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Mapping it out

Volume 7 Number 6 June 5 - July 10 2011

Chandra Jayasuriya, the University’s Cartographer. Photo: Dave Tacon
Chandra Jayasuriya, the University’s Cartographer. Photo: Dave Tacon

Chandra Jayasuriya, the University’s Cartographer, based in the Department of Resource Management and Geography, traces the path from pen and ink to computer imaging in her craft which she has practised for more than twenty years at the University.


As the only cartographer in the university and serving a wide range of clients, my work is very diverse and ranges from relatively straightforward figures, diagrams and graphs to production of detailed and specialised maps.

Each job I do is unique, being drawn according to customer specifications. My recent maps include geological maps; hydrological maps; maps showing changes in international boundaries; maps of communal lands owned by indigenous communities in various countries, including Australia; maps showing distribution of various mental health services in Victoria; historical maps of some old Chinese cities; maps of archaeological sites; and agro-climatic and land use maps.

Some of the mapping work requires substantial research, including use of archival material from libraries and other sources while other maps are generated from field notes and sketches.

I have produced maps and diagrams of various archaeological dig sites in North eastern Anatolia – Turkey, Syria and Georgia, utilising detailed field level primary data. At the invitation of Professor Tony Sagona, in 2005 I participated in the initial site reconnaissance of an archaeological site in Mtskheta north of Tbilisi, Georgia, to gain firsthand knowledge of the location, which helped me produce a series of maps which were subsequently published.

When I joined the University in 1988, all my work was done manually. It was basically pen and ink work on drafting film.

This has totally changed and now everything I do is computer-based. This change from conventional cartography to digital cartography was necessary to keep up with technology.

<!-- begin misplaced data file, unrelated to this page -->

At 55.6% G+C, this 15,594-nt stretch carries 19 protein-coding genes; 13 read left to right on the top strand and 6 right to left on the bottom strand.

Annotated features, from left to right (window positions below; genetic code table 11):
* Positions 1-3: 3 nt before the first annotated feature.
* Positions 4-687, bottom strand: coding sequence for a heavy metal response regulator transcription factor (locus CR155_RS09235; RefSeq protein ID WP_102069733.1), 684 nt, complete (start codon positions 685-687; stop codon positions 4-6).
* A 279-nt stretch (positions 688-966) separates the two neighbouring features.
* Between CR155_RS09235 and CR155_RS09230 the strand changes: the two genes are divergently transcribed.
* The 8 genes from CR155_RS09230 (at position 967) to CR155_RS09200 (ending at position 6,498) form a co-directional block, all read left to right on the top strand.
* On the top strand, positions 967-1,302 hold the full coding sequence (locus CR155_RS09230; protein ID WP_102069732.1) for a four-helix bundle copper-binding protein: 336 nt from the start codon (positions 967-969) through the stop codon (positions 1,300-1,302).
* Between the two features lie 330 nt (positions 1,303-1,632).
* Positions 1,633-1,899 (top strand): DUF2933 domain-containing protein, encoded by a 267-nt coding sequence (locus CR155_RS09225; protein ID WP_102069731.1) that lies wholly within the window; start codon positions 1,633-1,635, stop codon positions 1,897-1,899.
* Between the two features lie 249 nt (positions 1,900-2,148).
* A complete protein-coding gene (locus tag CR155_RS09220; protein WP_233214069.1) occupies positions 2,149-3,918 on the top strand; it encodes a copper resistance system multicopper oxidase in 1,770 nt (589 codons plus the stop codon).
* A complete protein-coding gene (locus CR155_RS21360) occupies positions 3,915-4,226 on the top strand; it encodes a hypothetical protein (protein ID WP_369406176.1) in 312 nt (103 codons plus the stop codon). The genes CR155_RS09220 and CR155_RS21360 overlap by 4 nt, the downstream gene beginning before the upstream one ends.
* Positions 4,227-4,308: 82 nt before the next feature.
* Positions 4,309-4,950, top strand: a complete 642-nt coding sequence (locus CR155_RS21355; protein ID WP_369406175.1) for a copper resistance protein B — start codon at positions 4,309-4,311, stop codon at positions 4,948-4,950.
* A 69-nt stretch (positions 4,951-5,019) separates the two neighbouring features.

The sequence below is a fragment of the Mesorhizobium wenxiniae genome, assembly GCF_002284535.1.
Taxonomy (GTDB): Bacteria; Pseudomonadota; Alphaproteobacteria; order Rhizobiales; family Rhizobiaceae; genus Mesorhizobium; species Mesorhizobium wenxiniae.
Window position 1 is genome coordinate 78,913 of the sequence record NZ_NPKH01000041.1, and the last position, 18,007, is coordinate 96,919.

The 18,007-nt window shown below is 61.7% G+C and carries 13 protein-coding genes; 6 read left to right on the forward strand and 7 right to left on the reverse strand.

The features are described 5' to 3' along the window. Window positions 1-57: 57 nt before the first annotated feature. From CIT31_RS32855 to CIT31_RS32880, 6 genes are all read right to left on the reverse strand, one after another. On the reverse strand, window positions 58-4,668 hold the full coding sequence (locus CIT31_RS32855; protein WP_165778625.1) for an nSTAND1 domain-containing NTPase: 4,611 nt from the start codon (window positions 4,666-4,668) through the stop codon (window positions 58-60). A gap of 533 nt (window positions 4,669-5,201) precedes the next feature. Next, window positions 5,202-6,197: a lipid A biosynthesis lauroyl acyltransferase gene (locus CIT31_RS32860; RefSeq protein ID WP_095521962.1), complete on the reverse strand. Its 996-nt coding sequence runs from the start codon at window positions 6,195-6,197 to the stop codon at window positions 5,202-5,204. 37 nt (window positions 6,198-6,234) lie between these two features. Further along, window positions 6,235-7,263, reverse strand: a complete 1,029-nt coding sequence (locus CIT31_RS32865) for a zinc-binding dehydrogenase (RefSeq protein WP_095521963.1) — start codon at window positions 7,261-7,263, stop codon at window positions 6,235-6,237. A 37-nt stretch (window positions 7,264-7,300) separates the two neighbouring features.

I currently use a range of computer software such as ArcGIS, MapInfo and Illustrator, which enables data to be converted into a number of forms - in both colour and black and white - ready for publications, theses and/or presentations including maps, diagrams, web-published maps and interactive web maps. I keep in touch with availability of new software and techniques and update the programmes as necessary.

I am located in the Melbourne School of Land and Environment (MSLE), Department of Resource Management and Geography. My main responsibilities are, first, to provide high quality cartographic and drafting work and appropriate advice and guidance for such work, particularly for research publications and theses, for MSLE staff and students; and second, the maintenance of the specialised map collection in the Department of Resource Management and Geography.

Currently, one of my priority responsibilities is to provide cartographic assistance to a major project, “The Farms, Rivers and Markets Project’, in the faculty – http://www.frm.unimelb.edu.au/default.htm – for which I will prepare a series of maps using GIS data for project reports, journal articles and presentations.

While my direct responsibilities relate to staff and students in the MSLE, I also do a lot of work for other academics in the university because of increased demand for cartographic work, with the stronger emphasis on research publications. My recent clients have included academics/researchers from the Faculty of Law, Faculty of Medicine, School of Earth Sciences, Graduate School of Education, Asia Institute, Languages and Linguistics, Architecture, Building and Planning, School of Historical Studies, Civil Engineering, Melbourne University Publishing (MUP) and Ian Potter Museum of Art in our university. Occasionally I work for non-University clients (when time permits) and recently I have done cartographic work for academics in Deakin and La Trobe Universities and also for the Museum of Chinese Australian History in Victoria.

Before coming to the University I worked as a cartographer in the Drawing Office, Division of Land Use Research, CSIRO, Canberra from 1972-78 and again, from 1982-88. I moved to Melbourne in 1988 and joined the (then) Department of Geography as Cartographer in June 1988 and have been here from then.

I am a member of the Spatial Sciences Institute of Australia – the professional body - and the Australian and New Zealand Map Society and regularly participate in their conferences and other professional activities. I am also a cartography editor of The Journal of Maps, an international journal for which I undertake reviews of the quality of submitted cartographic material, and a member of the University map library Users Group.

Staff who need to get any cartographic work done can find my details and samples of my work on the web (http://www.landfood.unimelb.edu.au/research/cartographic.html).